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UpStream Newsletter, July 2015 Issue Now Available

Read UpStream 2015, Issue #3

Bernard W. Sweeney accepts the Conservation Individual of the Year Award from Piper Sherburne, board chair, Berks County Conservation District. Photo: Tammy Bartsch

Stroud Water Research Center Honored with two Conservation Awards

The Berks County Conservation District gave Stroud Center Director Bernard W. Sweeney, Ph.D., its Conservation Individual of the Year Award and the Lancaster County Conservation District gave Stroud Center its Cooperating Agency Award.

“We are pleased to recognize Dr. Sweeney’s proactive work to apply the science of riparian forest ecology. This supports the district’s efforts to improve water quality in Berks County’s streams and rivers,” said District Executive Dan Greig.

Read more »

Delaware River Basin Deserves Federal Protection

Delaware River at Philadelphia by Partnership for the Delaware Estuary, CC BY-NC-ND 2.0 license

Stroud Water Research Center applauds U.S. Sen. Tom Carper, D-Del., and U.S. Rep. John Carney, D-Del., for sponsoring the Delaware River Basin Conservation Act, which was reintroduced — for the fifth time — in the U.S. House of Representatives on April 15. The Act will improve habitats, protect water quality and mitigate flood damage across the 13,000-square-mile watershed.

The act establishes a non-regulatory program within the U.S. Fish and Wildlife Service for restoration and protection activities. It also authorizes $5 million for competitive grant and technical assistance programs.

Read more »

Latest Edition of Upstream Now Online

2015, Issue #2

Dansko Co-Founders Take Their Place Among Who’s Who at Stroud Center

Stroud Water Research Center recently dedicated the Cabot-Kjellerup Public Outreach Wing of its Moorhead Environmental Education Complex in honor of Dansko co-founders Mandy Cabot and Peter Kjellerup, who have been generous, long-term supporters of the Center.

“When you look around at the names on the different spaces of this building, it’s like a who’s who in the history of Stroud Water Research Center,” said Bernard W. Sweeney, Ph.D., executive director of Stroud Center. “Our spaces are named for people who have a deep and personal connection to our work and mission. That’s why I’m really happy to see Peter and Mandy’s names on our public outreach wing because without their support, we wouldn’t be standing in this beautiful building today.” Read more »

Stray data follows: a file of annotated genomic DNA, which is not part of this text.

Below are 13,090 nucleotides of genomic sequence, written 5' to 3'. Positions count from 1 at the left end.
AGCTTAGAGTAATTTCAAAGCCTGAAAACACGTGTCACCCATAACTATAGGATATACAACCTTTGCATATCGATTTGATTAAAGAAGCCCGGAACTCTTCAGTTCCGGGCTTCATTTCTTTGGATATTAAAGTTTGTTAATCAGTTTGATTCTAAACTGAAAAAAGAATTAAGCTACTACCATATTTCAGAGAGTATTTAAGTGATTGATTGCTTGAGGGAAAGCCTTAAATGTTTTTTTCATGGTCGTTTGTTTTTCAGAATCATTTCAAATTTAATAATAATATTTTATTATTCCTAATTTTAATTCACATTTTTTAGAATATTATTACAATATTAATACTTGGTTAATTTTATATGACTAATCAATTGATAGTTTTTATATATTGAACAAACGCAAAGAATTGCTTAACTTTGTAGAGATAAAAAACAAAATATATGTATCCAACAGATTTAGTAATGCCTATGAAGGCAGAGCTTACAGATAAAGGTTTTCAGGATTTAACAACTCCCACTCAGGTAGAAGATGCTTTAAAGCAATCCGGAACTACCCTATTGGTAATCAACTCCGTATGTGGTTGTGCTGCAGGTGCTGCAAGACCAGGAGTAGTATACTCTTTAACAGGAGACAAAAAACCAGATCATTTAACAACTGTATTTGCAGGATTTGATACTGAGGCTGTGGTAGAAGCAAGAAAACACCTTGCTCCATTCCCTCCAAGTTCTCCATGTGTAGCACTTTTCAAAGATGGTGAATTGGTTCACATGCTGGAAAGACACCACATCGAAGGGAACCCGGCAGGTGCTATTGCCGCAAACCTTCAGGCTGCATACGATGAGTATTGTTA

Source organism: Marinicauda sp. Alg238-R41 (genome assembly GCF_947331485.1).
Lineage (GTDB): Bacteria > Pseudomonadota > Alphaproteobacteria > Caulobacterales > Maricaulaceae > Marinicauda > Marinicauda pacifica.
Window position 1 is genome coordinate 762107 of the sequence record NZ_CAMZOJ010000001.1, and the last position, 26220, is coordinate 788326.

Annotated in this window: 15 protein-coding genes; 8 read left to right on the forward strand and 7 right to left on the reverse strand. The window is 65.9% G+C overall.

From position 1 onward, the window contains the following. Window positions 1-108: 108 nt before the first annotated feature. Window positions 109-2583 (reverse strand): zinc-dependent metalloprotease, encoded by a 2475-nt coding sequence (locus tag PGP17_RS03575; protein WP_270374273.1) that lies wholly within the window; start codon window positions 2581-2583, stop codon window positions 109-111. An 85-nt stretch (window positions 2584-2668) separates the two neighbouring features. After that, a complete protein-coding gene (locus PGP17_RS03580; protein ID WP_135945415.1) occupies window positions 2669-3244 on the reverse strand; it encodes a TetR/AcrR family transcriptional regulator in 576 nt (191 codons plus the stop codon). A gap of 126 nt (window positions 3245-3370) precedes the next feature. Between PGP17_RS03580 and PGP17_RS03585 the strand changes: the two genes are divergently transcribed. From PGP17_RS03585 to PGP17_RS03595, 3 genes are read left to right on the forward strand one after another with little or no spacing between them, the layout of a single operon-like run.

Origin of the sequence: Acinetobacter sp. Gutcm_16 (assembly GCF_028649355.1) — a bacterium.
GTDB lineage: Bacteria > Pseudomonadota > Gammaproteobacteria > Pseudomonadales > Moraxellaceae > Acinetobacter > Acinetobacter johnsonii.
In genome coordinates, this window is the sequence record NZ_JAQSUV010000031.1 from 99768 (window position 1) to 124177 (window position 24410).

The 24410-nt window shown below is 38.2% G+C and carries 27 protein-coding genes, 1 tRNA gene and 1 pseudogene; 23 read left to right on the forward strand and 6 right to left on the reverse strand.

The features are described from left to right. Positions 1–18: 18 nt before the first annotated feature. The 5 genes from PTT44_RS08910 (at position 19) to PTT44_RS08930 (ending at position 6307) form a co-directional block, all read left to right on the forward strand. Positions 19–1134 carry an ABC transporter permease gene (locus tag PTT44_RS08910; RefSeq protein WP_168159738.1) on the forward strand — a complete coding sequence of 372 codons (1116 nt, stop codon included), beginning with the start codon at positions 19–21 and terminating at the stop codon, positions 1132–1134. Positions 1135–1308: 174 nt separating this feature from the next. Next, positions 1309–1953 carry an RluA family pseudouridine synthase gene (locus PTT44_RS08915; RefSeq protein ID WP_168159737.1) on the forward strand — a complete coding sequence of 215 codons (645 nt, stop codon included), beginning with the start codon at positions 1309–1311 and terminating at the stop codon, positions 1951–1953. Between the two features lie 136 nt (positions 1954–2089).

Stroud Center Gets Award for Environmental Education Programs

The education department at Stroud Water Research Center recently received the Outstanding Environmental Education Program Award from the Pennsylvania Association of Environmental Educators for its Leaf Pack Experiment Stream Ecology Kit and Stream Schools programs.

The Leaf Pack Experimental Stream Ecology Kit is based on the scientific research technique of using the different kinds and numbers of aquatic insects living on packs of leaves in the water to assess and monitor the health of streams and rivers. Stroud Center subsequently created the Leaf Pack Network®, which enables students and citizen scientists to post and compare data generated by leaf pack experiments performed in their local streams on the Web. Read more »

New Board Members Help Stroud Center Advance Mission

The staff and board of directors of Stroud Water Research Center are pleased to welcome C. Bland Dickey and Porter Schutt, who were recently elected to fill board vacancies caused by the retirement of Aldo Morell and Paul Sniegowski. Dickey began his three-year term of service at Stroud Center’s last board meeting in December. Schutt’s service will begin at the March 26 board meeting.

“Bland and Porter are both strong supporters of environmental causes and are well-informed about crucial issues for freshwater resources,” said Bernard Sweeney, Ph.D., director of Stroud Water Research Center. “I’m thrilled that they accepted positions on our board of directors.” Read more »

Grant Supports Total Watershed Restoration to Reduce Flooding, Improve Habitat

Scientists and watershed restoration professionals at Stroud Water Research Center will restore Sharitz Run, a tributary to Doe Run in the headwaters of the Brandywine Creek near Coatesville and Unionville, Pennsylvania. The project goal is to reduce flooding to downstream communities and improve the stream ecology so that it will once again support a breeding population of native brook trout and other coldwater fish species.

The Brandywine Creek, which supplies the city of Wilmington, Delaware with its drinking water, floods almost annually, with half of the 10 largest floods having occurred in the past three years. These events often cause serious property damage, disrupt traffic and force the closure of schools and businesses in nearby towns. Read more »